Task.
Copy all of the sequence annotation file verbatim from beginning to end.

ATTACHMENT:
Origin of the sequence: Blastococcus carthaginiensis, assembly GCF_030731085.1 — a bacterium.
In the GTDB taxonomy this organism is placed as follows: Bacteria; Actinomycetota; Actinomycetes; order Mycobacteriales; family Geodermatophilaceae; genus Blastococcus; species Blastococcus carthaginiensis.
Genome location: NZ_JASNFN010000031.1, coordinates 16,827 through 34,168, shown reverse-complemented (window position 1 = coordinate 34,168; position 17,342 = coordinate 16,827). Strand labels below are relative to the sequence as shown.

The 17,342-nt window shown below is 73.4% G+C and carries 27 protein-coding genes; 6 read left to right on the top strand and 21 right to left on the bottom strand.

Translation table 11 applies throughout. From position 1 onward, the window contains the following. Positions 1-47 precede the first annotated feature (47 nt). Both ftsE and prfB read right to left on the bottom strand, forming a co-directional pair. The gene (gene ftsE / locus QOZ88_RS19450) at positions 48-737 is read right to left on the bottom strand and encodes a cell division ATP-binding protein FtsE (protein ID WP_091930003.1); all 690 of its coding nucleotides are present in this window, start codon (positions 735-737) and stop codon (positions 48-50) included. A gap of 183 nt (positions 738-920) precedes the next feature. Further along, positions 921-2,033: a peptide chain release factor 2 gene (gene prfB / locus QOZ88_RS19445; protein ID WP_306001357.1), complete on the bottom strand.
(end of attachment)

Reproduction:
Origin of the sequence: Blastococcus carthaginiensis, assembly GCF_030731085.1 — a bacterium.
In the GTDB taxonomy this organism is placed as follows: Bacteria; Actinomycetota; Actinomycetes; order Mycobacteriales; family Geodermatophilaceae; genus Blastococcus; species Blastococcus carthaginiensis.
Genome location: NZ_JASNFN010000031.1, coordinates 16,827 through 34,168, shown reverse-complemented (window position 1 = coordinate 34,168; position 17,342 = coordinate 16,827). Strand labels below are relative to the sequence as shown.

The 17,342-nt window shown below is 73.4% G+C and carries 27 protein-coding genes; 6 read left to right on the top strand and 21 right to left on the bottom strand.

Translation table 11 applies throughout. From position 1 onward, the window contains the following. Positions 1-47 precede the first annotated feature (47 nt). Both ftsE and prfB read right to left on the bottom strand, forming a co-directional pair. The gene (gene ftsE / locus QOZ88_RS19450) at positions 48-737 is read right to left on the bottom strand and encodes a cell division ATP-binding protein FtsE (protein ID WP_091930003.1); all 690 of its coding nucleotides are present in this window, start codon (positions 735-737) and stop codon (positions 48-50) included. A gap of 183 nt (positions 738-920) precedes the next feature. Further along, positions 921-2,033: a peptide chain release factor 2 gene (gene prfB / locus QOZ88_RS19445; protein ID WP_306001357.1), complete on the bottom strand.